Rights groups welcome move to set up inquiry

Adoption, children’s and human rights organisations have welcomed the decision by the Department of Children to set up a statutory commission to investigate practices, deaths, illegal adoptions and vaccine trials at the country’s mother-and-baby homes.

Rights groups welcome move to set up inquiry

Groups welcomed the fact that the commission’s statutory footing meant it would be able to compel witnesses to attend and organisations to provide documentation. Many of the groups also commented that successive governments had known about abuse at these homes for years.

Adoption Rights Alliance chairwoman Susan Lohan said that Minister for Children Charlie Flanagan’s announcement appeared to “answer everything we were looking for” but said that “these matters could have been dealt with decades ago” as various groups had lobbied for their investigation. These thoughts were echoed by Amnesty International Ireland executive director Colm O’Gorman who said successive governments had been made aware of concerns about mother-and-baby homes.

“Much is already known about the homes,” said Mr O’Gorman. “Evidence of high mortality rates has existed for many decades; concerns about possible abuses related to vaccine trials have been known for many years; and allegations related to forced adoption and ill treatment have steadily emerged over the past 20 years.”

The Irish Human Rights and Equality Commission said it was pleased that the mother-and-baby homes investigation would be statutory, unlike the recent inquiry into the State’s role in Magdalene Laundries.

“This was a shortfall of the Magdalene Laundries interdepartmental committee, chaired by Senator Martin McAleese and criticised by the UN Committee Against Torture,” said a spokesman.

“The IHREC await the inquiry’s terms of reference and further information on its composition, timelines and resourcing.”

“It will need to take place speedily and have a mechanism for establishing the facts and truth, allowing a voice for the victims of any abuses and addressing what remedies are necessary under human rights law where violations are found.”

However, Tom Cronin of Irish Survivors of Institutional Abuse said in 2005 that he had formally requested the then IHRC to investigate the vaccine trials at mother-and-baby homes.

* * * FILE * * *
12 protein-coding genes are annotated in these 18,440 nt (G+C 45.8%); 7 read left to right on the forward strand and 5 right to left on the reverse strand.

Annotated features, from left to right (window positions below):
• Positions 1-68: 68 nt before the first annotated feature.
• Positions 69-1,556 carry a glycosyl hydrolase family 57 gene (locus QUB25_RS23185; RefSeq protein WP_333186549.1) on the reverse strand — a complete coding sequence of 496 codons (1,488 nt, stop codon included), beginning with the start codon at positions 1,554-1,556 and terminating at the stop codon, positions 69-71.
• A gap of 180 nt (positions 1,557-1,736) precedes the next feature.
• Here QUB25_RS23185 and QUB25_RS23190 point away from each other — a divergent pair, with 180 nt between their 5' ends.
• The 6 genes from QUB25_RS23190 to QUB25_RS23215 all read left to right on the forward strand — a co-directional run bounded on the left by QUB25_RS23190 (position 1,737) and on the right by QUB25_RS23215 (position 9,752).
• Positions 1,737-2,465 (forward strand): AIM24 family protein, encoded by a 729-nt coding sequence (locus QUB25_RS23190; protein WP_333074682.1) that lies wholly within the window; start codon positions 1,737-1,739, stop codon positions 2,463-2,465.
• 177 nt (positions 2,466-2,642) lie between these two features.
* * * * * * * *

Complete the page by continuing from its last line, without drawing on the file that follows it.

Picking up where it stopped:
After considering his request, the then IHRC decided an “inquiry was not considered either necessary or expedient for the performance of the commission’s functions”.

Five members of ISIA said that they were forced to take part in the trials as children. However, they were reluctant to send signed statements to the IHRC as part of the ISIA request due to a perceived “lack of trust” on their behalf, according to Mr Cronin.

Meanwhile, campaign group Justice for Magdalenes Research called on the Government to include the Magdalene Laundries in the terms of reference of the statutory investigation.

“There was huge traffic between mother-and-baby homes and Magdalene Laundries; the McAleese Committee did not retain records received from the religious orders responsible for operating the Magdalene Laundries; the McAleese Committee’s terms of reference did not allow it to investigate individual complaints of abuse or examine fully the religious orders’ financial records; and all religious orders responsible for the Magdalene Laundries have refused to apologise or provide compensation,” a JFMR spokesman said.

ISPCC chief executive Ashley Balbirnie said she feared the concerns raised about the burial of 800 babies in Tuam were “just the tip of the iceberg”.

“It is a sad, shameful discovery that almost 800 children have been failed so terribly,” said Mr Balbirinie. “We as a society are judged by how we treat children. We need to learn from the past and treat our children with the respect and dignity that is their right.”

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